Drs. Kipnis, King and Nelson (2006) criticize PolyHeme for its absence of clotting factors. Packed red cells also offer far fewer clotting factors than whole blood. The PolyHeme trial provides for both treatment groups to receive supplemental fresh frozen plasma, replacing clotting factors in both groups. Since transfusion-related toxins are associated with red cell membranes, plasma administration does not appear to participate in the development of MOF.

The twelve-hour clinical phase of the study has also been the subject of suspicion in the press. Some have argued that it is designed to simulate evacuation times under battlefield conditions rather than those in urban areas, speculating that the product is destined strictly for military use; its development in civilian subjects thus would violate the justice principle. In fact, the interval mirrors pre-clinical data on the temporal relationship between injury and neutrophil priming as well as the observation that transfusion of six units or more over the first twelve hours increases risk of MOF, factors as relevant to Houston motor vehicle accident victims as to wounded soldiers.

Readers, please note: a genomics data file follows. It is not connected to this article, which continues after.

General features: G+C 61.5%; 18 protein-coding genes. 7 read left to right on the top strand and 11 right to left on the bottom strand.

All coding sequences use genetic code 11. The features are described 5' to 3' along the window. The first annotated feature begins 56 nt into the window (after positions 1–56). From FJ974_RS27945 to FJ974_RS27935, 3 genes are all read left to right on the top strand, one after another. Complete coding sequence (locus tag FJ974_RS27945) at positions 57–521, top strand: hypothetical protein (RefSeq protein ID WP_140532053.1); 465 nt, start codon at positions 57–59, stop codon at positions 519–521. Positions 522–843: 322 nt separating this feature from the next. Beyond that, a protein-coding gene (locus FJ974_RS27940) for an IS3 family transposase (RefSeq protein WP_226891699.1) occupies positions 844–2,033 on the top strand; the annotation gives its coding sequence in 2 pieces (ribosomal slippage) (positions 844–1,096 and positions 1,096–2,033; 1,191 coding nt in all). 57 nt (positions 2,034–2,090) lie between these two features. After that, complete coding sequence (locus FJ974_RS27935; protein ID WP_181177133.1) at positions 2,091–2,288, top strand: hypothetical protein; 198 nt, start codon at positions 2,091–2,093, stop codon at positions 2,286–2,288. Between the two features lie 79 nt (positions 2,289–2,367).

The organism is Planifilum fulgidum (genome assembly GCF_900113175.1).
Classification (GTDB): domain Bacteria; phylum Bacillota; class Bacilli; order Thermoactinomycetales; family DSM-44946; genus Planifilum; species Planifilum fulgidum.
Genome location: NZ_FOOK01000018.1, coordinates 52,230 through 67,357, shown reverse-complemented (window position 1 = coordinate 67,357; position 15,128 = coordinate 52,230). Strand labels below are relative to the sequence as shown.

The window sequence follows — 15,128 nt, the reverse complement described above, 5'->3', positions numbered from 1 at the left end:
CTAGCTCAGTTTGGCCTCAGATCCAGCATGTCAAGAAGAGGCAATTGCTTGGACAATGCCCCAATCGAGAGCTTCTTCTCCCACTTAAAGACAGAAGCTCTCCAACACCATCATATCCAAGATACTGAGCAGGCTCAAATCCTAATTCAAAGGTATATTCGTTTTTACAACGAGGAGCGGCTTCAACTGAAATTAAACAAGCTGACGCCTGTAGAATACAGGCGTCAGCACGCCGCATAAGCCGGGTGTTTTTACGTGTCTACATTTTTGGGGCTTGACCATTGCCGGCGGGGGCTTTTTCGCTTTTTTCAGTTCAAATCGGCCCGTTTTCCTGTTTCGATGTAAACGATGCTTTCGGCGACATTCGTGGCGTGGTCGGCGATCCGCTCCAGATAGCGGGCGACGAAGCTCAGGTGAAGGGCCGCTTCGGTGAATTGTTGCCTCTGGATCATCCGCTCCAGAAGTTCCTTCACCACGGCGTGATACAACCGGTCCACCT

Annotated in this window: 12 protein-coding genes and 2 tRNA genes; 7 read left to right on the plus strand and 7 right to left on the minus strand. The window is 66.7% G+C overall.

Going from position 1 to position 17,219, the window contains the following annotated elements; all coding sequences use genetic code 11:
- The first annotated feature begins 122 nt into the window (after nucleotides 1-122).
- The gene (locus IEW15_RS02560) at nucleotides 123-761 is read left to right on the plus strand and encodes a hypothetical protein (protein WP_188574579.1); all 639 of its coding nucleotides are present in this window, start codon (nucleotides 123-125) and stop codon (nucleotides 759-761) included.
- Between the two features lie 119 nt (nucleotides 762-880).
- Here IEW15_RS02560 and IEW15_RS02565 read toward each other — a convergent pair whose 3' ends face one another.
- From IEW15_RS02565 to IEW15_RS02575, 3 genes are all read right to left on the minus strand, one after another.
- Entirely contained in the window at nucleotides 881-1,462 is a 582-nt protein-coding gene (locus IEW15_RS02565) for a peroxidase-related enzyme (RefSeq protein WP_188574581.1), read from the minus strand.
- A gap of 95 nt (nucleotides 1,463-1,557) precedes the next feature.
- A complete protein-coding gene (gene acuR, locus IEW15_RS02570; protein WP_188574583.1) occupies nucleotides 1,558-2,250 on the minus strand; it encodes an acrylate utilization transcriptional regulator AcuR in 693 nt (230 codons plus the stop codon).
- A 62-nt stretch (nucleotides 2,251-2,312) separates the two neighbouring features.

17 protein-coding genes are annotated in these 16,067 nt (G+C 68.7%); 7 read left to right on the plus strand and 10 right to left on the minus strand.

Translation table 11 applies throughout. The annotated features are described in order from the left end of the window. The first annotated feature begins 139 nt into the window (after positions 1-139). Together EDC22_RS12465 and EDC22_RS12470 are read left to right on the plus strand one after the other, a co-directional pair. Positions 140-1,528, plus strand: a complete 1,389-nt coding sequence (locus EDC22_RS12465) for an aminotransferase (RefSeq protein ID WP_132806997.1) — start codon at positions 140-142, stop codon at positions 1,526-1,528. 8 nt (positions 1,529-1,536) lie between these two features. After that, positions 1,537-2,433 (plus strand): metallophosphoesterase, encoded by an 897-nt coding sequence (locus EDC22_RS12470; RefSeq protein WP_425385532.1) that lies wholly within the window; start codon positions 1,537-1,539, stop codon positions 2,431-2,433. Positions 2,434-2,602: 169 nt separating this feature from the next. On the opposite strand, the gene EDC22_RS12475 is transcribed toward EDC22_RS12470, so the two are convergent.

Finally, some have argued that the trial should reflect an intended use of PolyHeme as a bridge to blood only. In fact, the trial is designed as a superiority trial, testing the hypothesis that the use of PolyHeme as the initial resuscitative fluid in severely injured patients with hemorrhagic shock reduces mortality, compared to the standard of care (crystalloid in the field, then blood when available). That hypothesis cannot be tested if all groups receive blood at the first opportunity.

I support the action of our IRB in approving the PolyHeme trial. In the wake of increasing public criticism we have revisited and affirmed our initial decision. Although some critics feel there is an ethical flaw in trial design, those arguments themselves are flawed and uninformed.

Thoughtful, caring individuals have a right to disagree. Whereas the definition of "unsatisfactory treatment" is imprecise and open to debate, few would argue that allogenic blood transfusion has very significant limitations, its risk being far more complex and ominous than simple immunologic incompatibility or infection transmission.